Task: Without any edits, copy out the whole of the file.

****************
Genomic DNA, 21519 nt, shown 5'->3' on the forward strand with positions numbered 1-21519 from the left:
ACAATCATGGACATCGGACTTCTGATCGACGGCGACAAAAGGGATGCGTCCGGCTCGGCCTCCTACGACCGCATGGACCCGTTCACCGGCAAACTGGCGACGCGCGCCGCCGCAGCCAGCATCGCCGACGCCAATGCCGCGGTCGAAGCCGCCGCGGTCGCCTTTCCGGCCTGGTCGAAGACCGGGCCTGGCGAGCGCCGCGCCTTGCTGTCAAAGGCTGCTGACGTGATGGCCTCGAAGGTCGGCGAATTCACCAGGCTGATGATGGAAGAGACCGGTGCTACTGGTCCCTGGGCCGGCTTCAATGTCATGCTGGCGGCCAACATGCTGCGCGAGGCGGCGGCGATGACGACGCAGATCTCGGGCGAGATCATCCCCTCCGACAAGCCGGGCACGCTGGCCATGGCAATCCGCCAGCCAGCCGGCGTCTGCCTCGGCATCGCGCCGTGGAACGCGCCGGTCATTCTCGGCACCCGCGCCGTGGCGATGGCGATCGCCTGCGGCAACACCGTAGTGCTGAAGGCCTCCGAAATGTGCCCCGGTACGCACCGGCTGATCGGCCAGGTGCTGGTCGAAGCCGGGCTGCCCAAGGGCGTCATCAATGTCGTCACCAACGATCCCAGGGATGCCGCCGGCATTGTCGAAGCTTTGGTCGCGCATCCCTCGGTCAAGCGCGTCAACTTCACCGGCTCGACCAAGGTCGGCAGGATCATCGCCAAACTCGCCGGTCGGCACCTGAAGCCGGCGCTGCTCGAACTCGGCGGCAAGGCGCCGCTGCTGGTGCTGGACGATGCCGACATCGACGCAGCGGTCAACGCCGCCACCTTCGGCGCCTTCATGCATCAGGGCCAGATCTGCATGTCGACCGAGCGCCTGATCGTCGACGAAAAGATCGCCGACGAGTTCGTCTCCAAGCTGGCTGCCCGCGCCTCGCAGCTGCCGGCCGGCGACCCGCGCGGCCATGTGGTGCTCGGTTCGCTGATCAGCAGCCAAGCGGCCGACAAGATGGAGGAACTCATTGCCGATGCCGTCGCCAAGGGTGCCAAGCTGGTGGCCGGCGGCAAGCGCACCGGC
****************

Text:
Genomic DNA, 21519 nt, shown 5'->3' on the forward strand with positions numbered 1-21519 from the left:
ACAATCATGGACATCGGACTTCTGATCGACGGCGACAAAAGGGATGCGTCCGGCTCGGCCTCCTACGACCGCATGGACCCGTTCACCGGCAAACTGGCGACGCGCGCCGCCGCAGCCAGCATCGCCGACGCCAATGCCGCGGTCGAAGCCGCCGCGGTCGCCTTTCCGGCCTGGTCGAAGACCGGGCCTGGCGAGCGCCGCGCCTTGCTGTCAAAGGCTGCTGACGTGATGGCCTCGAAGGTCGGCGAATTCACCAGGCTGATGATGGAAGAGACCGGTGCTACTGGTCCCTGGGCCGGCTTCAATGTCATGCTGGCGGCCAACATGCTGCGCGAGGCGGCGGCGATGACGACGCAGATCTCGGGCGAGATCATCCCCTCCGACAAGCCGGGCACGCTGGCCATGGCAATCCGCCAGCCAGCCGGCGTCTGCCTCGGCATCGCGCCGTGGAACGCGCCGGTCATTCTCGGCACCCGCGCCGTGGCGATGGCGATCGCCTGCGGCAACACCGTAGTGCTGAAGGCCTCCGAAATGTGCCCCGGTACGCACCGGCTGATCGGCCAGGTGCTGGTCGAAGCCGGGCTGCCCAAGGGCGTCATCAATGTCGTCACCAACGATCCCAGGGATGCCGCCGGCATTGTCGAAGCTTTGGTCGCGCATCCCTCGGTCAAGCGCGTCAACTTCACCGGCTCGACCAAGGTCGGCAGGATCATCGCCAAACTCGCCGGTCGGCACCTGAAGCCGGCGCTGCTCGAACTCGGCGGCAAGGCGCCGCTGCTGGTGCTGGACGATGCCGACATCGACGCAGCGGTCAACGCCGCCACCTTCGGCGCCTTCATGCATCAGGGCCAGATCTGCATGTCGACCGAGCGCCTGATCGTCGACGAAAAGATCGCCGACGAGTTCGTCTCCAAGCTGGCTGCCCGCGCCTCGCAGCTGCCGGCCGGCGACCCGCGCGGCCATGTGGTGCTCGGTTCGCTGATCAGCAGCCAAGCGGCCGACAAGATGGAGGAACTCATTGCCGATGCCGTCGCCAAGGGTGCCAAGCTGGTGGCCGGCGGCAAGCGCACCGGC